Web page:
“Kiln Direct seemed to have a really good product,” he said. “The kiln takes the heat right off the firebox, and there’s no hot water system, so you don’t have to worry about it freezing.”
That lack of a water system was part of what really got Chad’s attention about the MiniQuick system.
“The price was reasonable as well, and the fact that it can get up to a high temperature quickly,” he said. “That means it brings up the core temperature of the wood quickly, and dries it out faster than other systems.”
Once Chad started talking to Kiln-Direct, he found out that the company’s customer service is amazing; he learned that even before he purchased the MiniQuick.
“I was kind of shocked one day toward then end of May when I was in my office and the phone rang,” he said. “It was Niels, and he said, ‘I’m standing by your kiln.’ I said, ‘Are you sure you have the right person?’ He started describing where he was standing, and I said, ‘I’ll be right there.’” Niels had come all the way from North Carolina, unannounced, to see Chad’s operation, find out exactly what Green Thumb Farms needed, and show Chad how a MiniQuick could meet those needs.
“That really impressed me,” Chad said. “He’s a go-getter, and I’m the same way. I’m not afraid to tackle anything.” So in October of this year, Chad purchased a MiniQuick kiln from Kiln-Direct and got it up and running. He finds it much of an improvement over his first kiln, which he is still running.
“The first system only gets up to 160 or 170 degrees due to the hard water limitations,” he said. “However, the MiniQuick will get in excess of 250 degrees due to the air to air heat exchanger design. So now we can take five cords of wood from green to dry in 24 to 36 hours, even though it’s below freezing when we put it in.”
Chad also installed Kiln-Direct’s conveyor system for feeding the wood waste into the kiln’s heat system.
“It lets us go from a four to five hour period between feeding the firebox, to ten to fifteen hours,” he said. “That way I get to sleep at night.”
Niels said that the MiniQuick that Chad purchased is what he considers Kiln-Direct’s third generation of firewood kilns.
“We only started development of the MiniQuick last December,” he said. “It was one of those things where we saw an opportunity and speeded the kiln to market. We were already testing in February, and did our first installations over the summer. What makes it different from other kilns on the market is that it runs at a higher temperature, so it’s significantly faster than anything else. It’s also fairly small, but it produces the same amount of wood as other, larger kilns. That means the upfront investment is significantly less than for other kilns.”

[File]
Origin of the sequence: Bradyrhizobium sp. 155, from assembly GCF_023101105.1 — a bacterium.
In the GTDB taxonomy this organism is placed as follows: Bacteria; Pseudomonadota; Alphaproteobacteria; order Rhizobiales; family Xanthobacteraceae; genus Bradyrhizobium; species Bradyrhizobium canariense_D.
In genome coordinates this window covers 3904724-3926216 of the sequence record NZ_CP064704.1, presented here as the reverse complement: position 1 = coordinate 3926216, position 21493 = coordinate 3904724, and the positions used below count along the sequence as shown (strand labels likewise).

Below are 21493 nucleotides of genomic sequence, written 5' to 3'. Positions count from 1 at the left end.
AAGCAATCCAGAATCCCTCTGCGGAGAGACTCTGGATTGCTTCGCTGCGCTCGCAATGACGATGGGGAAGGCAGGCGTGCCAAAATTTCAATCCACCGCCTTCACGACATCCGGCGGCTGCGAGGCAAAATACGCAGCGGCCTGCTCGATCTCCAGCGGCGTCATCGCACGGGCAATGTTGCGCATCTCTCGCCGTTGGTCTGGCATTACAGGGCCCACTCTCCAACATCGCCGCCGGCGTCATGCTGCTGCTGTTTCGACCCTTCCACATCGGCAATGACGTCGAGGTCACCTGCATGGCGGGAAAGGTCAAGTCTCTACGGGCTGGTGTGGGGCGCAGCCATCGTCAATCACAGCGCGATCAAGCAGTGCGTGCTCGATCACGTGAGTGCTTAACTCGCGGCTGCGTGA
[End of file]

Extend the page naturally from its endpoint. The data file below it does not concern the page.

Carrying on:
The other side of the coin, Niels said, is that owners need to be careful of the heat when running the MiniQuick. There’s also been a learning curve for both the company and for kiln owners, and Chad has been a part of that learning curve.
“Basically, though, for someone to get our system up and running, it will cost half to two-thirds of what it costs for other systems,” Niels said. “It comes completely assembled, so it’s a turn-key delivery. It can come as a gas-heated kiln or, like Chad has, a wood waste heated kiln.”
The wood waste version of the kiln comes with a standard seven bin loading system that can be upgraded to a 34-bin loading system, Niels said.
“That means you don’t have to feed it every three to four hours,” he said. “Now you only have to feed it every ten to 15 hours. So that gives you a good night’s sleep if you want to run it 24 hours a day.”
One thing that makes the MiniQuick different from other systems, Niels said, is that the firebox is built into the chamber rather than being an outside woodstove; the system also is very clean burning.